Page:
Citrus Annual in Egypt

An Expert's View about Citrus Fruits in Egypt

Posted on: 11 Aug 2010

Orange production accounts for well over half the total fruit production in Egypt

THIS REPORT CONTAINS ASSESSMENTS OF COMMODITY AND TRADE ISSUES MADE BY USDA STAFF AND NOT NECESSARILY STATEMENTS OF OFFICIAL U.S. GOVERNMENT POLICY Required Report - public distribution Date: 1/11/2010 GAIN Report Number: EG1001 Egypt CITRUS ANNUAL Citrus Annual Approved By: Jonathan P. Gressel Prepared By: Cynthia I. Guven & Sherif I Sherif Report Highlights: Both area and production of oranges increased by 2 percent in 2008/09 and exports are expected to increase by 3 percent in 2009/10. Executive Summary: The number of oranges bearing trees is increasing every year. Egyptian orange exports in 2008/09 decreased as a result of the effect of the world financial crises. However, exports are expected to increase by 3 percent in 2009/010 due to the growing opportunity in the Iranian market. Commodities: Select Commodities: Select Select Production: Oranges, Fresh Egypt 2007/2008 2008/2009 2009/2010 Market Year Begin: Oct 2007 Market Year Begin: Oct 2008 Market Year Begin: Oct 2009 USDA Official Data Old Post USDA Official Data Old Post USDA Official Data Jan Data Data Data Area Planted 110,000 110,000 147,000 147,000 150,000 Area Harvested 105,000 105,000 140,000 140,000 150,000 Bearing Trees 5,713 5,713 7,650 7,642 7,800 Non-Bearing Trees 4,563 4,563 6,100 6,097 6,224 Total No. Of Trees 10,276 10,276 13,750 13,739 14,024 Production 2,759 2,759 3,500 3,500 3,568 Imports 0 0 0 0 0 Total Supply 2,759 2,759 3,500 3,500 3,568 Exports 560 850 530 774 800 Fresh Dom. Consumption 2,149 1,859 2,910 2,666 2,698 For Processing 50 50 60 60 70 Total Distribution 2,759 2,759 3,500 3,500 3,568 Production Oranges are a winter fruit well-suited to the Egyptian climate. Orange production accounts for well over half the total fruit production in Egypt. Orange cultivation is centered in two large geographic regions: the fertile Delta area and the newly reclaimed lands. About 80 percent of Egypt?s total orange production is produced by large farms (10-100 feddans) and 20 percent is produced by small farms (1- 10 feddans), (One feddan = .42 hectare). Navel oranges are the predominant variety, representing about 70 percent of total Egypt?s orange production. Lesser amounts of local (baladi), sweet, valencia, and other varieties are also produced. The harvest of navel oranges begins in October and is followed by other varieties in November and December. The harvest usually lasts from four to five months. Total orange area in 2008, was estimated at 147,000 hectares compared to 110,000 hectars in 2007. Total orange production in 2008, increased to about 3.5 million MT compared to 2.7 million MT in 2007. The increase in orange production was mainly due to the increase in the number of bearing trees. For the 2009 season, both area and production are expected to increase. This expected increase in production is due to the increased number of bearing trees, also the expected absence of strong winds which usually cause damage to fruit sets. Consumption Oranges are the main fruit available in Egypt during the winter. Due to the fact that oranges are relatively inexpensive, Egyptians consume large amounts of oranges, both fresh and or juice. Per capita consumption of oranges is estimated at about 33 Kg per year. The orange processing industry is expanding due to the increased number of companies producing orange juice. At the present time, there are eight major orange juice processors in Egypt. Most companies depend on the baladi and summer varieties for processing. Domestic production is primarily destined for fresh consumption. Imported orange juice is also available in the market. Egyptian citrus grown in arid areas (reclaimed desert land) is characterized by low juice content, while fruits produced in the more humid regions, mainly along the Red Sea and Mediterranean coast, have much higher juice content. Trade The Egyptian orange export season is relatively long, extending from December to April, and this is quite favorable for the export of navel oranges. Although Egypt has excellent opportunities for expanding its orange exports due to its favorable climate and strategic geographic location, exports of Egyptian oranges to the European market continue to be limited by the uneven quality of Egyptian oranges as well as by competition from other suppliers such as Spain, Israel, and Morocco. European countries import baladi and summer varieties, mainly for juicing, while Saudi Arabia, Russia and recently Iran are importing Egyptian table oranges. Total Egyptian orange exports in 2008/2009 fell to 774,000 MT compared to 850,000 MT in 2007/2008 as a result of the world financial crisis. For 2009/2010, exports are expected to increase by about three percent, because of the anticipated growing opportunity in Iran as a new market for Egyptian oranges. The current average export price of fresh oranges is $550/MT C&F as compared to $ 555/MT during the same period last season (beginning of export season). The EU-Egyptian Partnership Agreement, which was signed on June 24, 2001, offers tariff concessions for Egyptian orange exporters. In 2007/08 Egypt received a duty-free TRQ of 70,000 MT for fresh or dried oranges. However, starting in the 2009/10 season, Egypt received tariff concessions for all Egyptian orange exports to EU countries. European countries import baladi and summer varieties, mainly for juicing. Trade Matrix Egypt Oranges MT Exports to 2007 Exports to 2008 U.S. U.S. Others Others Russia 150,000 Saudi Arabia 189,000 Ukraine 115,000 Russia 89,000 Iran 83,000 Iran 90,000 England 57,000 Ukraine 75,000 E.U 45,000 England 52,000 Gulf Countries 106,000 Gulf Countries 90,000 Latvia 9,000 Sudan 19,000 Total for Others 565,000 604,000 Others not listed 405,000 170,000 Grand Total 790,000 774,000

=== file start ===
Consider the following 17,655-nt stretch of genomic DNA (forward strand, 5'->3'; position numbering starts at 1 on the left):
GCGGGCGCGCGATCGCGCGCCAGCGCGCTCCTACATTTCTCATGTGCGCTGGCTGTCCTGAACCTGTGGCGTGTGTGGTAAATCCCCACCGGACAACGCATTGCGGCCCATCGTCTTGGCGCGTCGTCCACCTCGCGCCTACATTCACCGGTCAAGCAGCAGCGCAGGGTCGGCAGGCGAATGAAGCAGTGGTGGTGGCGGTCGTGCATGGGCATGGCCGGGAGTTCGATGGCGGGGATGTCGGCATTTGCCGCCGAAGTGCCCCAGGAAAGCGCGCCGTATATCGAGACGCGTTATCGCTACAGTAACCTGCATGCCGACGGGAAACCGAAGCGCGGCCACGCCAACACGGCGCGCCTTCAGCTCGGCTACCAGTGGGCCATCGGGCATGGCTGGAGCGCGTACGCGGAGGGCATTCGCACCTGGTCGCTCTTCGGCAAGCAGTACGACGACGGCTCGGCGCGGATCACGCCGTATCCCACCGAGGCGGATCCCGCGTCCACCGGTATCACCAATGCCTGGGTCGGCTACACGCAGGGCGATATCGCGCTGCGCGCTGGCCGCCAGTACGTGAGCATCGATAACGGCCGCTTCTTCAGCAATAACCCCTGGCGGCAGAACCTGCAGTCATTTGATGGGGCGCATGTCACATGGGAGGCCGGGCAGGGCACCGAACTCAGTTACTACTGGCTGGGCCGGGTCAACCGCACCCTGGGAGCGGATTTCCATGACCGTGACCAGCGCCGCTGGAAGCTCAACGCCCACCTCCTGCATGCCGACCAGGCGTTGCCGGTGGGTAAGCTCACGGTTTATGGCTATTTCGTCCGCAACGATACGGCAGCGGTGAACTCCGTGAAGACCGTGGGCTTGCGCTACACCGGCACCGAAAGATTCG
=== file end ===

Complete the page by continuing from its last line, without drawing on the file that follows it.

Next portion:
Posted: 11 August 2010

See more from Citrus Fruits in Egypt

Expert Views    
Citrus Annual in Egypt   By Foreign Agricultural Service
Citrus Annual 2012   By Foreign Agricultural Service
Citrus Production - Annual   By Foreign Agricultural Service
Orange Groves Blossom along the Nile   By Foreign Agricultural Service